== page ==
With the NFL Draft having come and gone, it's now time to see which rookie receiver will have the greatest fantasy impact in 2009.
To quickly recap the receivers taken, at the top we had the reach of the decade, WR Darrius Hayward-Bey, to Oakland, followed by who many considered to be the best receiver prospect in the Draft, WR Michael Crabtree to San Francisco.
After that went WR Jeremy Maclin to Philadelphia, then WR Percy Harvin to Minnesota, WR Hakeem Nicks to the New York (Giants) and WR Kenny Britt to the Tennessee.
Heyward-Bey and Crabtree can already be disqualified based on their current offensive situations; Britt's not going to a pass oriented offense and while Nicks will have a chance to be productive, the 2009 Giants will place a heavy emphasis on running the football.
So that leaves us with two: Jeremy Maclin and Percy Harvin.
While Maclin will certainly be in the more ideal situation—Philly passes the ball over 60% of the time and McNabb's an established, Pro Bowl QB—he'll start out as the third receiver at best (fourth passing option after Westbrook) and that's why in the end, I see Harvin being the top fantasy producer.
Coach Childress will utilize his versatility and game breaking ability similar to how Urban Meyer did at Florida, by lining him up all over the field.
And since, unlike in Florida, where he was the number one focus of opposing defenses, he'll be number two in Minnesota after the great RB Adrian Peterson. There will be many one-on-one match-ups that even Sage Rosenfels will be able to capitalize on.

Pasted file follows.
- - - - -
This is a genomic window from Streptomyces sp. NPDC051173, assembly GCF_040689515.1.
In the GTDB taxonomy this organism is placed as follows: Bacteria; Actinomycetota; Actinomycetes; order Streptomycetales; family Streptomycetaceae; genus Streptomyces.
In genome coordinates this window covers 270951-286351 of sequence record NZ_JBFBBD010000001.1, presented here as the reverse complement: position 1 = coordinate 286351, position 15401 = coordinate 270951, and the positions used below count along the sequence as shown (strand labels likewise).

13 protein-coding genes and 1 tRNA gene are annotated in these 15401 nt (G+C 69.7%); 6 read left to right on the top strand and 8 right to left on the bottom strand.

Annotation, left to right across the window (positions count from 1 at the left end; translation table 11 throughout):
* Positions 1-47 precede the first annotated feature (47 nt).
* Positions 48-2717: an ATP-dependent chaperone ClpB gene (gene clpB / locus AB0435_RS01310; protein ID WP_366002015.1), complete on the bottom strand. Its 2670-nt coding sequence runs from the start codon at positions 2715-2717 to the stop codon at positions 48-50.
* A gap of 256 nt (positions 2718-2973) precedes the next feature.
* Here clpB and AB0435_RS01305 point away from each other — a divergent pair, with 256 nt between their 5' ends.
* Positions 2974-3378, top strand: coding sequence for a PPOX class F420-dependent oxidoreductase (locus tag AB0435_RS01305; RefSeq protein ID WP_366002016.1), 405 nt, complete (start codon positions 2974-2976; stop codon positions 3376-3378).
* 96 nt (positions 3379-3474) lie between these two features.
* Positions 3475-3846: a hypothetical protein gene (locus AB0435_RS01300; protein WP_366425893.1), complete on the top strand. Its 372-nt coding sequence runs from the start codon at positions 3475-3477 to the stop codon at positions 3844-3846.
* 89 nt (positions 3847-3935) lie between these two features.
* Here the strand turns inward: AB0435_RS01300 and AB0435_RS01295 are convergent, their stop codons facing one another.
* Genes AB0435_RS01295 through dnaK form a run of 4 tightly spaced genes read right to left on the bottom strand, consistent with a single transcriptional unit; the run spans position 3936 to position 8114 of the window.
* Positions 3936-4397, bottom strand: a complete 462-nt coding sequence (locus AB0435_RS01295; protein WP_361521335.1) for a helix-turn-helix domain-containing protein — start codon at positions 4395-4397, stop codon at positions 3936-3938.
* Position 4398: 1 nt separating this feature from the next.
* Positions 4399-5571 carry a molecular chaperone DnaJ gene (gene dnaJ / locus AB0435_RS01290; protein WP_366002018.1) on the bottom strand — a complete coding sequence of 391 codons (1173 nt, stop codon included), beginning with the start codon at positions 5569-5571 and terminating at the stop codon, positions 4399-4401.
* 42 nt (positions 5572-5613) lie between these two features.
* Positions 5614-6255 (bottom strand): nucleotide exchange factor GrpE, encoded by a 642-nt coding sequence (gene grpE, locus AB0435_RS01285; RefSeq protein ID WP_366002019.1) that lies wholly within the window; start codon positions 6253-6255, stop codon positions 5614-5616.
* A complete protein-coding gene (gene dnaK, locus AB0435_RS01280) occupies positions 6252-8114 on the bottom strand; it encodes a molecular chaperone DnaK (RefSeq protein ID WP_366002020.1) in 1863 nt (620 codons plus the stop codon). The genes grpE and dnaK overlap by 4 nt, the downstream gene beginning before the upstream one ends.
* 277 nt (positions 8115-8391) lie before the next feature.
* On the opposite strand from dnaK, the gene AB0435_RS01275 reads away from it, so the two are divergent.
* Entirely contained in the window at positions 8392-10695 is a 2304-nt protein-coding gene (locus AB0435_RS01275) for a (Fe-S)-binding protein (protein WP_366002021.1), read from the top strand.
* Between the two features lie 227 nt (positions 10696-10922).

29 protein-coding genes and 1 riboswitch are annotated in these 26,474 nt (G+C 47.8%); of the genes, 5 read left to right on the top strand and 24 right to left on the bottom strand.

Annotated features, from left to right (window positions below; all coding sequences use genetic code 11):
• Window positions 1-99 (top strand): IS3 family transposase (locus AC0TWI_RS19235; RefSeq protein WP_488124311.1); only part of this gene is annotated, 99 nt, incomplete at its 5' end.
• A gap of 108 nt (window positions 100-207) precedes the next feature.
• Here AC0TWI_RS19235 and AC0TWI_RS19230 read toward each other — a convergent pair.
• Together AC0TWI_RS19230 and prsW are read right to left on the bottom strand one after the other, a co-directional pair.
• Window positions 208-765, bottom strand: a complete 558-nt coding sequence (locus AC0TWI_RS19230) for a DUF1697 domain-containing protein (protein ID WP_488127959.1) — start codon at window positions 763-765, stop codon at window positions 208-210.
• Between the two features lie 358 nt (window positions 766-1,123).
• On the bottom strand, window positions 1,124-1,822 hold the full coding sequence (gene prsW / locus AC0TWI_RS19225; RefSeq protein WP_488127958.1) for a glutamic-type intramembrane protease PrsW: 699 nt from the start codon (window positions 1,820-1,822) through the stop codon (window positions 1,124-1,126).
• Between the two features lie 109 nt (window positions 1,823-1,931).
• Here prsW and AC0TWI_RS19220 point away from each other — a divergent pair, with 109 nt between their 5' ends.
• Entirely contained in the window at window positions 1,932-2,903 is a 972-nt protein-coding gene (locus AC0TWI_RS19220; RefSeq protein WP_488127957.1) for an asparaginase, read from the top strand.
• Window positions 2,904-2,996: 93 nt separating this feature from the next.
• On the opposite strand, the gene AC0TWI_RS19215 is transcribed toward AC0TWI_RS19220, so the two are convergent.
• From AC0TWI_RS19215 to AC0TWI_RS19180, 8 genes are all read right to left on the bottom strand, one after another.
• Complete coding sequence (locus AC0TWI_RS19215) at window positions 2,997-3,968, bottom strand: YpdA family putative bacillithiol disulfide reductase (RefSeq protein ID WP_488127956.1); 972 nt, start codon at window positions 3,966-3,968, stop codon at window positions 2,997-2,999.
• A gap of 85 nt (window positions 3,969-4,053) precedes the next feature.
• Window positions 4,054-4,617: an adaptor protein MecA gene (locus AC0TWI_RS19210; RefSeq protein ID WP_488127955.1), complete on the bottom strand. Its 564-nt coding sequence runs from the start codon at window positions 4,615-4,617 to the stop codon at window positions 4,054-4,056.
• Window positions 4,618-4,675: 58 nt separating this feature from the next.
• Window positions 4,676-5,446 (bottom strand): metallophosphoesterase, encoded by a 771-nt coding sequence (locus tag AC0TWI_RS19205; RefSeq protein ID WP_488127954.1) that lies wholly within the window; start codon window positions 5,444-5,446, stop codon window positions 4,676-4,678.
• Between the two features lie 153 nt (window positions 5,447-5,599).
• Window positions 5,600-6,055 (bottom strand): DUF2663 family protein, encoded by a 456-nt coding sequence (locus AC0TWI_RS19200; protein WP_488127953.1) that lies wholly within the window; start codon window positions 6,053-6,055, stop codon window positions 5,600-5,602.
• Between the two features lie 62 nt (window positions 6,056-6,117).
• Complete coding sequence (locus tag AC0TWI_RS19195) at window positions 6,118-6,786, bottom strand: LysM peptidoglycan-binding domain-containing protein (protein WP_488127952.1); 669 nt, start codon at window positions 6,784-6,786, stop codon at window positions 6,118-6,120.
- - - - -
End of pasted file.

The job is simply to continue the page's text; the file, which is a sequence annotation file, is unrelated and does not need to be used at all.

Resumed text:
While I expect Harvin to run his fair share of deep routes, that'll mostly be Bernard Berrian's job.
Instead, I think his real impact will come from short passes and slant patterns which will allow him to use his open field running ability—and blazing speed—to compile a lot of yards plus a few TDs.
He'll also have additional opportunities to make things happen out of the backfield and on end-arounds. And don't be surprised to see a pitch to Peterson who runs lateral and tosses it down field to a streaking Harvin, who got behind the defense after they were fooled into thinking it was a run.
The learning curve for rookie wide receivers is usually steep, outside of Randy Moss, who was a player that comes along once in a generation anyway, and for that reason, relying on one to impact your fantasy team is usually not wise.
But Harvin's versatility should provide him ample opportunities from both the running back and receiver position, and that type of double threat makes him always worthy of consideration at your flex position.
Now we all know the reason he dropped in the NFL Draft—the failed drug test at the combine and concerns over his ability to stay out of trouble—and from all reports coming out from his high school and college days, that's a big concern. But should he be able to remain focused on football and keep clean, he will be your top fantasy producer of all the round one receivers taken in the 2009 NFL Draft.
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